As neuroscientists become more deeply engaged with social questions, as Berns and Kidd and Castano have done with these recent studies, we will need to begin sorting through a complex series of questions. Julianne Chiaet writes in Scientific American that Kidd and Castano’s study could influence educational programs, prison reform, and the treatment of autism. But how well supported does a scientific claim have to be before we use it to shape policy? Kidd and Castano acknowledge that the research is preliminary, focused on only one of a wide array of possible benefits of reading, and that much research remains—however, that doesn’t stop them from suggesting potential policy implications based on the limited knowledge they propose. They point to the new Common Core State Standards and argue that more fiction ought to be included in the curriculum (at the expense of other subjects of study). Alternatively, what are the implications of “prescribing” reading as a kind of social medication for those deemed pathologically asocial? Writing for Slate, Mark O’Connell expresses concern about looking at reading in a “morally instrumentalist” way. What are the dangers of suggesting that mandated reading programs could “fix” our criminals and children with autism at the expense of broader social reforms that would reduce the incentives to commit crimes or the stigma our culture aims at people with disabilities? Moving forward, tackling these types of questions will require the pooled expertise of those in the sciences and humanities.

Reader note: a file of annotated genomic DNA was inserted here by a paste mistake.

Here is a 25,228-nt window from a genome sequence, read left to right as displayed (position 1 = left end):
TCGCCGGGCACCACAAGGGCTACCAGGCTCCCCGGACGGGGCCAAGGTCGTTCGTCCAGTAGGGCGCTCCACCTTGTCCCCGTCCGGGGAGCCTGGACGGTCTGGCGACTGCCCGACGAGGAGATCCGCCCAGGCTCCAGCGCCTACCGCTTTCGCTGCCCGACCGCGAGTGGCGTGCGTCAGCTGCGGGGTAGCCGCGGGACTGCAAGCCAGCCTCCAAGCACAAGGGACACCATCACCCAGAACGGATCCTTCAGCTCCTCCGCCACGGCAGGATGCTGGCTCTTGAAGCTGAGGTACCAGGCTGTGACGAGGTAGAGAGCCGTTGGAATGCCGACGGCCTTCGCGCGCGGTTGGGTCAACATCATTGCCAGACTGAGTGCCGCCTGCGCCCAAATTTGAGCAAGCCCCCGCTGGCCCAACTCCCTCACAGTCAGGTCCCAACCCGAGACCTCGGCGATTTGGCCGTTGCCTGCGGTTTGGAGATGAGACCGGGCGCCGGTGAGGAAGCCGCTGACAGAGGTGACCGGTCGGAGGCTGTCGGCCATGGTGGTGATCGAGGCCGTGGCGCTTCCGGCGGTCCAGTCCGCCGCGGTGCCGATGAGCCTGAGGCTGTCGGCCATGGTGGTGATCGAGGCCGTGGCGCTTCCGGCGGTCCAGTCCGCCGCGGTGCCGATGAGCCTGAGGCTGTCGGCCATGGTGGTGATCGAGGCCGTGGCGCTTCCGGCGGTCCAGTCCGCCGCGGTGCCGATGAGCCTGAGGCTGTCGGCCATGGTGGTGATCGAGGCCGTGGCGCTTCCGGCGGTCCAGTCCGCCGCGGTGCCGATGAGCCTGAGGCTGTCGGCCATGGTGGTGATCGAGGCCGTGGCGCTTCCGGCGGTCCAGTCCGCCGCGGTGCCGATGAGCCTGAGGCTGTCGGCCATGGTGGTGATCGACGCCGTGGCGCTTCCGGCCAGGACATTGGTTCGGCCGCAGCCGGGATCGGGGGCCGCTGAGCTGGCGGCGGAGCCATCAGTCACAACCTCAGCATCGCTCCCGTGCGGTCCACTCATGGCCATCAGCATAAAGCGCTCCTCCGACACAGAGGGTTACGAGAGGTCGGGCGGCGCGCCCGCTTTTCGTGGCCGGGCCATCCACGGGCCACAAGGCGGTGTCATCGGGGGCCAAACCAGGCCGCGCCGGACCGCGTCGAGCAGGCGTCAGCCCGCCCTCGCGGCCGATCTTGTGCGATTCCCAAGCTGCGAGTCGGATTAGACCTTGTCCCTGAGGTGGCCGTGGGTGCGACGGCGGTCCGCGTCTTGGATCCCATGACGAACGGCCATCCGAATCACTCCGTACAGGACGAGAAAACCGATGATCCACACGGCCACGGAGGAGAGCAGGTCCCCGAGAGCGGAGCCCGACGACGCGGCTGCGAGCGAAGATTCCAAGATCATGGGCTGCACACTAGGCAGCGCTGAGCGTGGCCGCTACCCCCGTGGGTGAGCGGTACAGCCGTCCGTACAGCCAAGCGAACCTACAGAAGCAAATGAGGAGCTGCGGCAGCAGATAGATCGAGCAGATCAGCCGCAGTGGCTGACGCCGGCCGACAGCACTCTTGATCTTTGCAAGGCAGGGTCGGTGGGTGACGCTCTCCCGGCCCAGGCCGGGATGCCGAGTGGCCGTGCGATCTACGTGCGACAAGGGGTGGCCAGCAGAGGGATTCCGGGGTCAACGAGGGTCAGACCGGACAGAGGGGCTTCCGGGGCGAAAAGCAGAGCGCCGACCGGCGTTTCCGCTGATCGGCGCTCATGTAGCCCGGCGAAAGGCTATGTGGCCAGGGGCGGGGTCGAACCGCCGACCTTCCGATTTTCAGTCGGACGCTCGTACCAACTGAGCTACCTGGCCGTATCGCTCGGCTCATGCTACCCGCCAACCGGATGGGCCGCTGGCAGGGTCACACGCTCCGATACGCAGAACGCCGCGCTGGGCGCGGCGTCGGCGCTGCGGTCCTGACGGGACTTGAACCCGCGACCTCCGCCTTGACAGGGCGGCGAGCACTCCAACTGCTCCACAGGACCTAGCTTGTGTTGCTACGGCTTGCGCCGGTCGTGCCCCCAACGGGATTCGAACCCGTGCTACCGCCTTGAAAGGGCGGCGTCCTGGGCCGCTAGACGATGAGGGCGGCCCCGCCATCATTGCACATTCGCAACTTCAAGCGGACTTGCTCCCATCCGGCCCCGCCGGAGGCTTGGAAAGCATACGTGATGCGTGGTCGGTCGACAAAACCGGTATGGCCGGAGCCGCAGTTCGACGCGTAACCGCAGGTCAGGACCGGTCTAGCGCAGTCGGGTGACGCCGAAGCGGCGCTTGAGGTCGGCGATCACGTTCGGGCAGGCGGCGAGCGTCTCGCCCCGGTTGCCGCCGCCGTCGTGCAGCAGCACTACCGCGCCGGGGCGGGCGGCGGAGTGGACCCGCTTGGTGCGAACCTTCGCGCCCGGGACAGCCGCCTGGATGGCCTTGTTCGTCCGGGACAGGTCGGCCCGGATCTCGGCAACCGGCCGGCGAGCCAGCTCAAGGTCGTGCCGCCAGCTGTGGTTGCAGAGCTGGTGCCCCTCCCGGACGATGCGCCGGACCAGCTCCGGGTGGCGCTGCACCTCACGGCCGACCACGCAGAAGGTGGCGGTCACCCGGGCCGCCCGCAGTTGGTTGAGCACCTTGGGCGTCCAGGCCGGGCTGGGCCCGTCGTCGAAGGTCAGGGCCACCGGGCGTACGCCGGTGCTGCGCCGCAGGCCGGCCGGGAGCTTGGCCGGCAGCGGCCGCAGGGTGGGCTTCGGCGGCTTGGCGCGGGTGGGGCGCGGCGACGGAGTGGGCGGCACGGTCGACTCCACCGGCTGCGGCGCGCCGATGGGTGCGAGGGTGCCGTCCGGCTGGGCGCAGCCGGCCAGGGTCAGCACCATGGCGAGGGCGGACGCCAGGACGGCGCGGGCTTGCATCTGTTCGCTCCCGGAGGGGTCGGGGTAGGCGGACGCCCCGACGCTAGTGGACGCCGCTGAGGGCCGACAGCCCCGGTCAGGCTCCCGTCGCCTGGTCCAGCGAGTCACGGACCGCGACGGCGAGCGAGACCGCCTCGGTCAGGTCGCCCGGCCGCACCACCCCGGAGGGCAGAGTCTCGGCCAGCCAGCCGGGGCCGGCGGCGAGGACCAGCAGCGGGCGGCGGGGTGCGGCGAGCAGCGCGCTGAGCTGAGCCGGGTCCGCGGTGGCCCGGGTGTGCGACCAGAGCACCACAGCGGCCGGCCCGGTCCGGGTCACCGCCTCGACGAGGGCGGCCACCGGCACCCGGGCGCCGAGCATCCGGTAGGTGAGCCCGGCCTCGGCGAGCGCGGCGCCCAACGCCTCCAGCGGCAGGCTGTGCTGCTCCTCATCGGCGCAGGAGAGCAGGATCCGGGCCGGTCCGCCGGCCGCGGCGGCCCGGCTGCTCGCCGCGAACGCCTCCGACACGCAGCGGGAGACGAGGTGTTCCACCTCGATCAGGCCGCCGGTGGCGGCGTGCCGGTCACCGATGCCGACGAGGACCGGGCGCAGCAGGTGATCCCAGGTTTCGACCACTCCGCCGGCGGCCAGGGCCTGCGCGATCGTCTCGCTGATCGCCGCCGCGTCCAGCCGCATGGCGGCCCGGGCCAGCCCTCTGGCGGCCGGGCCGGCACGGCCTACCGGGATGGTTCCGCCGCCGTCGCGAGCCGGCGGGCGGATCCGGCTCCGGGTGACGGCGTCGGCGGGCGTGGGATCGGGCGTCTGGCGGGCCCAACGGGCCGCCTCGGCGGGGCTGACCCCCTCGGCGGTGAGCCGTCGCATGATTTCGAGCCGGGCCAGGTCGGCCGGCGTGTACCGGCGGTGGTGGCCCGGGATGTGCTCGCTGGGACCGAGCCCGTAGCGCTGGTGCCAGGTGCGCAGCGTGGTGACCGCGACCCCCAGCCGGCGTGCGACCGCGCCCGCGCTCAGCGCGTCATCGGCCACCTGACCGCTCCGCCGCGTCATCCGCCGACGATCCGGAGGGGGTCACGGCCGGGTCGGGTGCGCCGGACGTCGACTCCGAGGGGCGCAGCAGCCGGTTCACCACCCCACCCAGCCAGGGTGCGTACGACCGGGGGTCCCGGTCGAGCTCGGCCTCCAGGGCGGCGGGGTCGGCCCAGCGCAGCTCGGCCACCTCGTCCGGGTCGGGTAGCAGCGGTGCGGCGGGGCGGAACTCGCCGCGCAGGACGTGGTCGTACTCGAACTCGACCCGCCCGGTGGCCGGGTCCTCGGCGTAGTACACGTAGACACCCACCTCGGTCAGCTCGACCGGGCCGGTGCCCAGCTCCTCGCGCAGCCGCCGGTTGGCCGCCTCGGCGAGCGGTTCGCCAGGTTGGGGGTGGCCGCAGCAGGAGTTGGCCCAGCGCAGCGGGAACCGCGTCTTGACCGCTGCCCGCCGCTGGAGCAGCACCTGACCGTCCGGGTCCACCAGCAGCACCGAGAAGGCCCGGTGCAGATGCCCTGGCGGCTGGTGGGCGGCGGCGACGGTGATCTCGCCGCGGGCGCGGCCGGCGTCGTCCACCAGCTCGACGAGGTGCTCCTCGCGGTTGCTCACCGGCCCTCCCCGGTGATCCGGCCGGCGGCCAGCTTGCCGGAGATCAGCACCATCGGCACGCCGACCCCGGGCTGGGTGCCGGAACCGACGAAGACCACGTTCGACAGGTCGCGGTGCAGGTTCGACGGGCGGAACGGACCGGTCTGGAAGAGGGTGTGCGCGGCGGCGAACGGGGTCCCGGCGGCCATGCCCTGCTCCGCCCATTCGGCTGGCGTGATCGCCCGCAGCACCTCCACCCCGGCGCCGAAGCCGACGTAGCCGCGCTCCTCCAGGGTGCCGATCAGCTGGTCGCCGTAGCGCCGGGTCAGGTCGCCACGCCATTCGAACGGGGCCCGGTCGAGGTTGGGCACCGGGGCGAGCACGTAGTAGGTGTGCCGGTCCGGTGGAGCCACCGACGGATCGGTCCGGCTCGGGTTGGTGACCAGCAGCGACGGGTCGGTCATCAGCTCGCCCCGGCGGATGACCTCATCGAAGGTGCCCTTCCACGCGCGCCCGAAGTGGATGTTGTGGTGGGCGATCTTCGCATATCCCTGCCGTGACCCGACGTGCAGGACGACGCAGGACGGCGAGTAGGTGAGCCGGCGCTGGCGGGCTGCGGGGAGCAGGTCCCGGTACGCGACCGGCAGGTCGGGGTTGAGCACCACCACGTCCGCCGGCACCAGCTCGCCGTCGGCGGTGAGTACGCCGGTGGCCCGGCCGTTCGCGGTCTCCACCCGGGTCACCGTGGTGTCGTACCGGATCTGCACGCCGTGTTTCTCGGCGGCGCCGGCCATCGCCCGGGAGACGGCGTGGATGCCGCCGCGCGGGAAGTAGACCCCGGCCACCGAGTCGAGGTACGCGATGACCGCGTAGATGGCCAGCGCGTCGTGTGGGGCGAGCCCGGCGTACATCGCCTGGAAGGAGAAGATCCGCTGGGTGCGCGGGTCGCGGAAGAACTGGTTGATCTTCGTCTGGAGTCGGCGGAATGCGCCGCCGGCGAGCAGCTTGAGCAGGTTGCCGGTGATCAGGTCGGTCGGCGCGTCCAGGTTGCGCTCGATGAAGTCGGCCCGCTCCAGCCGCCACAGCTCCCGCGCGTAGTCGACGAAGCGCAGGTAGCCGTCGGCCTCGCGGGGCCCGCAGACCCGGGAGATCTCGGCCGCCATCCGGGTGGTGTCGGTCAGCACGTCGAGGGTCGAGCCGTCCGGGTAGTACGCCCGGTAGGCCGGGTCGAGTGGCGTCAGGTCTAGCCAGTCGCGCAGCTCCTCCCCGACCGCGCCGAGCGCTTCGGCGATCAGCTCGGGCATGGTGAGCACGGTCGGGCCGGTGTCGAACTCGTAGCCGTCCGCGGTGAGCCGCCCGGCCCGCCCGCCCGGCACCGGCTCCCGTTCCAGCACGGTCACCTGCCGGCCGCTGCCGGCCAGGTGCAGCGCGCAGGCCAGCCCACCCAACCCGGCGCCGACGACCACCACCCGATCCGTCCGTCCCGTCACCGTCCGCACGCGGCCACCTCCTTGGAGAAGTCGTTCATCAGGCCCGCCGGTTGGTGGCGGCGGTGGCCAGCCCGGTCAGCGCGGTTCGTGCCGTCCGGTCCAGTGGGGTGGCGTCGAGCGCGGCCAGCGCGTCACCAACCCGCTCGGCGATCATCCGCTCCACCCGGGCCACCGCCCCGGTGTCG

1 Berns uses neuroimaging, while Kidd and Castano use measures of theory of mind like “reading the mind in the eyes” tests.